Kim, Sun-Jin; Kim, Jang-Seong; Park, Eun Sung; Lee, Ju-Seog; Lin, Qingtang; Langley, Robert R; Maya, Marva; He, Junqin; Kim, Seung-Wook; Weihua, Zhang; Balasubramanian, Krishnakumar; Fan, Dominic; Mills, Gordon B; Hung, Mien-Chie; Fidler, Isaiah J

2011-01-01

65

MicroRNA-18a upregulates autophagy and ataxia telangiectasia mutated gene expression in HCT116 colon cancer cells.  

PubMed

Autophagy is an evolutionarily conserved, multi-step lysosomal degradation process in which a cell degrades its own long-lived proteins and damaged organelles. Ataxia telangiectasia mutated (ATM) has recently been shown to upregulate the process of autophagy. Previous studies showed that certain microRNAs, including miR-18a, potentially regulate ATM in cancer cells. However, the mechanisms behind the modulation of ATM by miR-18a remain to be elucidated in colon cancer cells. In the present study, we explored the impact of miR-18a on the autophagy process and ATM expression in HCT116 colon cancer cells. To determine whether a preliminary link exists between autophagy and miR-18a, HCT116 cells were irradiated and quantitative (q) PCR was performed to measure miR-18a expression. HCT116 cells were transfected with an miR-18a mimic to study its impact on indicators of autophagy. Western blotting and luciferase assays were implemented to explore the impact of miR-18a on ATM gene expression in HCT116 cells. The results showed that miR-18a expression was strongly stimulated by radiation. Ectopic overexpression of miR-18a in HCT116 cell lines potently enhanced autophagy and ionizing radiation-induced autophagy. Moreover, miR-18a overexpression led to the upregulation of ATM expression and suppression of mTORC1 activity. Results of the present study pertaining to the role of miR-18a in regulating autophagy and ATM gene expression in colon cancer cells revealed a novel function for miR-18a in a critical cellular event and on a crucial gene with significant impacts in cancer development, progression, treatment and in other diseases. PMID:23229340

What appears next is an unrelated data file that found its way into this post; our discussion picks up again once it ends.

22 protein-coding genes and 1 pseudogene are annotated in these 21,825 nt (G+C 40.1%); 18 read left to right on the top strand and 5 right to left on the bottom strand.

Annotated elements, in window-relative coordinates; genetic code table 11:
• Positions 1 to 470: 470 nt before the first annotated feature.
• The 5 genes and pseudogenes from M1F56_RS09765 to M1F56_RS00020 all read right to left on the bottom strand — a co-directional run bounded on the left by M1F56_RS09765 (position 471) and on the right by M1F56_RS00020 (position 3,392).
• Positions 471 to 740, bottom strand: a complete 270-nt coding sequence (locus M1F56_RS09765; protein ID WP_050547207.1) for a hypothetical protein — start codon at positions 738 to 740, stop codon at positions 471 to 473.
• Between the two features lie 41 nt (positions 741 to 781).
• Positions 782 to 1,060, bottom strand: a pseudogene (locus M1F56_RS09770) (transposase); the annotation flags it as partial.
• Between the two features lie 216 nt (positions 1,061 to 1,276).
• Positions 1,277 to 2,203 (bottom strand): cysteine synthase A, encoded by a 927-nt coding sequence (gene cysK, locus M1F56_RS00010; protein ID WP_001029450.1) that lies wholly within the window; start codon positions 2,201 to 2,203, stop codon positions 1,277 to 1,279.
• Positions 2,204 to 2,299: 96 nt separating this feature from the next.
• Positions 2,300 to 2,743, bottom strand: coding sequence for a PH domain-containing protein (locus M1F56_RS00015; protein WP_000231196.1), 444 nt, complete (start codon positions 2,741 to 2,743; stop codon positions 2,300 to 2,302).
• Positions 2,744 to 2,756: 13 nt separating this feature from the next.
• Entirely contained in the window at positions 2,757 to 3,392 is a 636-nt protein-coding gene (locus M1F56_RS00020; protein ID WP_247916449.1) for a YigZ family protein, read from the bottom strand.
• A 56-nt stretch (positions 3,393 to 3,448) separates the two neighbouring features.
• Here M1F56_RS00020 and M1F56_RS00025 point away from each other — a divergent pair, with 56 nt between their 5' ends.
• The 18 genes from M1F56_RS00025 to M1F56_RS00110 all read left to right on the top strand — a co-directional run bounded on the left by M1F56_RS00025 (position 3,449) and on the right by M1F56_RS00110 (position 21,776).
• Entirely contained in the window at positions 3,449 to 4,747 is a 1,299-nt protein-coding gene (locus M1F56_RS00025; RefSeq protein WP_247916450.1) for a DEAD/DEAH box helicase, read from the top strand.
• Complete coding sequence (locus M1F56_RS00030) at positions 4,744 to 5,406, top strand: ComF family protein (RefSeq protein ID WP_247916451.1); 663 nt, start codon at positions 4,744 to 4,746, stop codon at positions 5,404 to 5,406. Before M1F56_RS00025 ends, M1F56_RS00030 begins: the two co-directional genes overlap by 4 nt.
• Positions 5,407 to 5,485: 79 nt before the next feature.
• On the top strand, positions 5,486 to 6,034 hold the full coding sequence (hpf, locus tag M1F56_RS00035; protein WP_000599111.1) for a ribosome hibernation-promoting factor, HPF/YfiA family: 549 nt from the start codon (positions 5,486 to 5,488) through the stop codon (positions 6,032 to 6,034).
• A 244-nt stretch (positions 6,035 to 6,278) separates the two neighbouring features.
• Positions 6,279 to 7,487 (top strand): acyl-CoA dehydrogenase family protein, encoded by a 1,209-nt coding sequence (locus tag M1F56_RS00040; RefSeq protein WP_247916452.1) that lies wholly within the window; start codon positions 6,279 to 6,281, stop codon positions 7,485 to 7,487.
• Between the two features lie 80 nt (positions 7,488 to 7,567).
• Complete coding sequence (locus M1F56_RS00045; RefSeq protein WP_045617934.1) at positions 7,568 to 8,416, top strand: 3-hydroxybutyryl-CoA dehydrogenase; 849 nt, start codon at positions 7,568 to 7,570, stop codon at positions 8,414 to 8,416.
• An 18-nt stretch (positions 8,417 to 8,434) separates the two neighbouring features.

Qased, Abu Baker; Yi, Heqing; Liang, Nan; Ma, Shumei; Qiao, Shixing; Liu, Xiaodong

2012-12-03

66

Cadmium, Gene Regulation, and Cellular Signalling in Mammalian Cells  

Microsoft Academic Search

Effects of the carcinogenic metal cadmium on the regulation of mammalian gene expression are reviewed and discussed in the light of observations on interference with cellular signal transduction pathways. Cadmium ions are taken up through calcium channels of the plasma membrane of various cell types, and cadmium is accumulated intracellularly due to its binding to cytoplasmic and nuclear material. At